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Victoria Ross

Stories by Victoria

Sarvis: Warner-Gillespie Debate ‘Disappointing’

Libertarian candidate says chamber’s decision to include only major-party candidates in U.S. Senate debate a “disservice” to voters.

After a full day of campaigning at Fort Belvoir on Friday, Oct. 11, Robert Sarvis talked about his campaign for U.S. Senate, and his disappointment in not being invited to participate in Tuesday’s U.S. Senate Debate — a major televised debate hosted by The Fairfax Chamber at Capitol One’s convention center in McLean. “The Fairfax Chamber informed us that it was nothing other than ‘tradition’ to only invite major party candidates,” Sarvis said. “But this was after we formally requested an invitation, noted that over 145,000 Virginians voted for Robert Sarvis for governor in 2013, and sent them a petition signed by over 1,000 Virginians in support of a three-candidate debate.”

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Warner, Gillespie Clash in U.S. Senate Debate

Stark distinctions on same—sex marriage, immigration, abortion and healthcare.

In front of an audience of Northern Virginia business leaders, U.S. Sen. Mark R. Warner (D-Va.) and Republican challenger Ed Gillespie honed their attacks on each other during a sharp, wide-ranging debate Tuesday evening, Oct. 7.

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Comstock's Comfort Zone

GOP candidate Barbara Comstock believes a woman's place is in the House ... of Representatives.

It’s just weeks before Election Day, and the contest to replace retiring Republican Congressman Frank Wolf in Virginia’s 10th Congressional district has become one of the most watched, most expensive and most contentious races in the country.

‘A Personal Touch’

Barbara Comstock rallies veterans at Fairfax County Republican Committee Breakfast.

Barbara Comstock, the Republican candidate in the hotly-contested 10th district Congressional race, was on a tight schedule. After speaking before a crowd of military veterans on Saturday morning, her campaign staff was nudging her out the door, reminding the candidate that the breakfast was the first of several campaign events on her calendar that day.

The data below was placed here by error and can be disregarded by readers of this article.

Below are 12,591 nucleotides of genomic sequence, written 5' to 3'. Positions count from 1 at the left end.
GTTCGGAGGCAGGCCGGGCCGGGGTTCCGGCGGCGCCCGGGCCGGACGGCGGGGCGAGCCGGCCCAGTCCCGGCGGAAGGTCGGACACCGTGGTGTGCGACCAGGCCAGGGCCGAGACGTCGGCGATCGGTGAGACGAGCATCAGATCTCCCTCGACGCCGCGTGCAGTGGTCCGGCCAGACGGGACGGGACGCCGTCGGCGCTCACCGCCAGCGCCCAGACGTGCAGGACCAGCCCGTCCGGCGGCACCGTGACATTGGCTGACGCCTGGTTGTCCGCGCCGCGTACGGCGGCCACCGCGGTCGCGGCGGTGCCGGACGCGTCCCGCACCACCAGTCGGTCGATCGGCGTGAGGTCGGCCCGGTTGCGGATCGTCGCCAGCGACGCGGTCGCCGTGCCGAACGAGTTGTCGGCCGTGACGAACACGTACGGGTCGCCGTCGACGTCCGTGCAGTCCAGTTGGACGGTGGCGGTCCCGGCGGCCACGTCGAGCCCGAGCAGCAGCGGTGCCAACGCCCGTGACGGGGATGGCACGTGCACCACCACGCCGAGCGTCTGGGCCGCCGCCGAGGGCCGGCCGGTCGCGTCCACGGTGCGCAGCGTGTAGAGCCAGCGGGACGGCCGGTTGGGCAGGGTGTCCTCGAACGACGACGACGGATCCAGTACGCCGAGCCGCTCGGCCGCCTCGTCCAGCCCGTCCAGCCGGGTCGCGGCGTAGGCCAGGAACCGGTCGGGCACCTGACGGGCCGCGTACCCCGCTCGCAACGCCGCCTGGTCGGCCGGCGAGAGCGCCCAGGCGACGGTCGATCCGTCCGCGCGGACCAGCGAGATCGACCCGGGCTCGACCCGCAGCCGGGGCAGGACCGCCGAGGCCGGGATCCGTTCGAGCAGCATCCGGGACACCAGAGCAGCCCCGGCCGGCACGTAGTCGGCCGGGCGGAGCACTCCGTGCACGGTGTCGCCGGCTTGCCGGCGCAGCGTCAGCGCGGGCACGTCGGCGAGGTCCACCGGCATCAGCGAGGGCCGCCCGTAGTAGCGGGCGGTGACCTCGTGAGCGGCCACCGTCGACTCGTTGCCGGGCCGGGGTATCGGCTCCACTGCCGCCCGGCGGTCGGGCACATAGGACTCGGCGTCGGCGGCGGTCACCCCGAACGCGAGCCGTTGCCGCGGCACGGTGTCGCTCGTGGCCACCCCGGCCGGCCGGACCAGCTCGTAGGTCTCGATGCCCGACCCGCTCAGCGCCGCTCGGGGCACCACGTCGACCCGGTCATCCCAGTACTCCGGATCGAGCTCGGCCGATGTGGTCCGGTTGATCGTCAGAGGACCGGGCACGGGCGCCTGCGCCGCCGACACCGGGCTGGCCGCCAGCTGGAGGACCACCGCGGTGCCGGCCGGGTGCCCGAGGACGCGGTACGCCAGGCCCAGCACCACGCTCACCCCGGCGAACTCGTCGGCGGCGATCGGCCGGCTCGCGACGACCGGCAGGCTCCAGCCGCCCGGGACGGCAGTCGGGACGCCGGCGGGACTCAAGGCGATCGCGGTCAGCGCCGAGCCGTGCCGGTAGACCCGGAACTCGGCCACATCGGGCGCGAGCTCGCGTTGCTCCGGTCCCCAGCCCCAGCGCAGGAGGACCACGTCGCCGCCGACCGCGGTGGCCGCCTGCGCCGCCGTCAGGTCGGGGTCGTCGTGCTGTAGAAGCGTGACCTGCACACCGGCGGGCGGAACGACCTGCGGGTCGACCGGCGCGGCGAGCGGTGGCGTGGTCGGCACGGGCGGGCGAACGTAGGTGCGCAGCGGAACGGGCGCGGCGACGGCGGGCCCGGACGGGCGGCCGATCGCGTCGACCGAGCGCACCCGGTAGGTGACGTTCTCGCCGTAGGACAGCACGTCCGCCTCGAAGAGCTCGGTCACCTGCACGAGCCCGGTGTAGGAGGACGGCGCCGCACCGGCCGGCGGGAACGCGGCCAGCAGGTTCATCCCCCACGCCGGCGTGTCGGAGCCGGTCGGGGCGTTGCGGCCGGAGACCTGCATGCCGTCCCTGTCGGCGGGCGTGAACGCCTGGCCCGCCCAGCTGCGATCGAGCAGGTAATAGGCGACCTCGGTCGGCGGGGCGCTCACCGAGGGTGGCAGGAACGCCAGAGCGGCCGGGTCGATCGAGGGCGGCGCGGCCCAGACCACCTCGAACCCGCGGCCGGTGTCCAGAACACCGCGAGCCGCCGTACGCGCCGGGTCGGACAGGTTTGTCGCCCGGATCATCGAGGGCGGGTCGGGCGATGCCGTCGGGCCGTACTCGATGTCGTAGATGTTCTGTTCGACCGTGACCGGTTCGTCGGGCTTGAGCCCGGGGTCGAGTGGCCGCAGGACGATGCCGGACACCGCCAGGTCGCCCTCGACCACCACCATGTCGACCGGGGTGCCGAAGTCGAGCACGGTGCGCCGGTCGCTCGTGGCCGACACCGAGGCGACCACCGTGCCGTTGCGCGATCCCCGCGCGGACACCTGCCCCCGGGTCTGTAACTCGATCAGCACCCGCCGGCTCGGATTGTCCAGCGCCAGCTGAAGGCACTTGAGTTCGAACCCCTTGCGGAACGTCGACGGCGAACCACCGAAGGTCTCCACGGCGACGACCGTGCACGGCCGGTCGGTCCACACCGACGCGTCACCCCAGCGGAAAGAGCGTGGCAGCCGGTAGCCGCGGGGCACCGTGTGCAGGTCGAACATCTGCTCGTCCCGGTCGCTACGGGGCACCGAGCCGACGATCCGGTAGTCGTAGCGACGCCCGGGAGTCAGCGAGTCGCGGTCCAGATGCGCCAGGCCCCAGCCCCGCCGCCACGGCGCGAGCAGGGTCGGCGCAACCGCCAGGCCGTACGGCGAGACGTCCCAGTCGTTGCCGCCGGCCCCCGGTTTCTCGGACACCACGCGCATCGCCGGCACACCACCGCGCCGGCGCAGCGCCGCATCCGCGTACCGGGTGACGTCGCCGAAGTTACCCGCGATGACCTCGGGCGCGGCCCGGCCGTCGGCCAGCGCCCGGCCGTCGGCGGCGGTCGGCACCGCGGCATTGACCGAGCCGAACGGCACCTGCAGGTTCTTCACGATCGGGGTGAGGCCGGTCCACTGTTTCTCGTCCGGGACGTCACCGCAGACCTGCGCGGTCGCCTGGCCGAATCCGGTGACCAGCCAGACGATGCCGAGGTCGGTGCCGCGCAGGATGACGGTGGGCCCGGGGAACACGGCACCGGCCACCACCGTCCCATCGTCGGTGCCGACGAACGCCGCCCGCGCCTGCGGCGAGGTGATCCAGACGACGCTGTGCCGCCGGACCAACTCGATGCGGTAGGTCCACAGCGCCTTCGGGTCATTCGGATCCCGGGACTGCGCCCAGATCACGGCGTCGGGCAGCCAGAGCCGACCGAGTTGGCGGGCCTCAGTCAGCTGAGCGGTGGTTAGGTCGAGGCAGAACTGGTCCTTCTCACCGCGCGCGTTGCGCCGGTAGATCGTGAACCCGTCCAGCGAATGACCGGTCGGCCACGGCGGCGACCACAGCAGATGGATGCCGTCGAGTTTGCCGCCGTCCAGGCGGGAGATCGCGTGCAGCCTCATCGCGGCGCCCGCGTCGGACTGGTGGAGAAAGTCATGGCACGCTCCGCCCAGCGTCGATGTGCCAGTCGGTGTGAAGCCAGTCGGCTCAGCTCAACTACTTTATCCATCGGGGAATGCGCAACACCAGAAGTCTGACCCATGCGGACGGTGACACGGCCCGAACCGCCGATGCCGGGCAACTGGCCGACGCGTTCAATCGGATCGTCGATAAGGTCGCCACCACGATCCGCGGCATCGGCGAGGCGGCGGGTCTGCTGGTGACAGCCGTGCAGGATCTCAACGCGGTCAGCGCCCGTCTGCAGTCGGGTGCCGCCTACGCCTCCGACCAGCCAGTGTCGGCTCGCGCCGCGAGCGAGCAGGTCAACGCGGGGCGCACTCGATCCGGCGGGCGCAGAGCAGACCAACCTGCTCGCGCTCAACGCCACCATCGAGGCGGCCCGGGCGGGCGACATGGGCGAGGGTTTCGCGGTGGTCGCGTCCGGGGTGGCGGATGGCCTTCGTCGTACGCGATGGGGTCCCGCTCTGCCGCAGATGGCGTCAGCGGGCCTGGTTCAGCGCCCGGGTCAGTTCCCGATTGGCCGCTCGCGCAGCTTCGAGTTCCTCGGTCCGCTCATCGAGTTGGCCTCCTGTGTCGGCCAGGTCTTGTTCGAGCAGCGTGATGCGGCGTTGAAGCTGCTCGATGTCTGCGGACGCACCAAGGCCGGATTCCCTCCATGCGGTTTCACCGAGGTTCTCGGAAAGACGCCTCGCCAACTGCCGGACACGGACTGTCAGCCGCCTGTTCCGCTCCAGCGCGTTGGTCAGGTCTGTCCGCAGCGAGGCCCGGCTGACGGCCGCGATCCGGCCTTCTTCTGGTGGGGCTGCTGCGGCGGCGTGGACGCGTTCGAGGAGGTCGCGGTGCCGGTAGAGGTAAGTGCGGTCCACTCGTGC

Bridging Political Divide

Democrats hope Foust’s reputation as a “bridge-builder” connects with voters.

Straightening his tie, John Foust is preparing for yet another “meet-and-greet” event at the Clifton home of Democratic supporters Terry Matlaga and Kevin Bell.

A Plum Good Time!

Democrats gathered to support Dranesville Supervisor John Foust at Del. Ken Plum’s annual Family Picnic.

The powerful thunderstorms that drenched Northern Virginia Saturday night had the good sense to wait until the crowd of similarly powerful forces of nature – aka political VIPs - rallied, stumped and socialized at Del. Ken Plum's (D-36) Annual Summer Picnic and Pre-Election Rally.

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Extreme Politics

Foust, Comstock stake out opposing positions during first debate in hyper-partisan 10th district Congressional race.

Forget first-debate politeness. Republican Barbara Comstock and Democrat John Foust — the candidates vying to replace longtime U.S. Rep. Frank Wolf in Virginia’s 10th Congressional district — sustained the hyper-partisan tenor of their campaigns during a debate-style forum hosted by the Fairfax Chamber of Commerce in Herndon last week.

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Heads Up Football Flourishing in Fairfax County

Program reduces concussion risk by teaching players to take the “head” out of tackling.

It wasn’t that long ago when youth football coaches believed a player’s toughness was measured by his ability to play through the pain. Concussions and other serious injuries were just “part of the game.”

You Can Run, But You Can’t Win?

Fairfax County fires attorney for winning city council seat.

Like many lifelong City of Fairfax residents, Nancy Fry Loftus is proud of her hometown’s character and charm — a Norman Rockwell postcard of small-town life in the heart of an increasingly urban, diverse and bustling region.

A Message of Taste and Beauty

Karin’s Florist wins National All-Star Floral Design Competition.

Vienna floral designer Bryan Swann of Karin's Florist recently took home the title of All-Stars Champion in VaseOff!, a nationwide design competition hosted by the Society of American Florists (SAF).

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What’s Offensive about Redskins Pride?

Absolutely nothing, if you’re state Sen. Chap Petersen.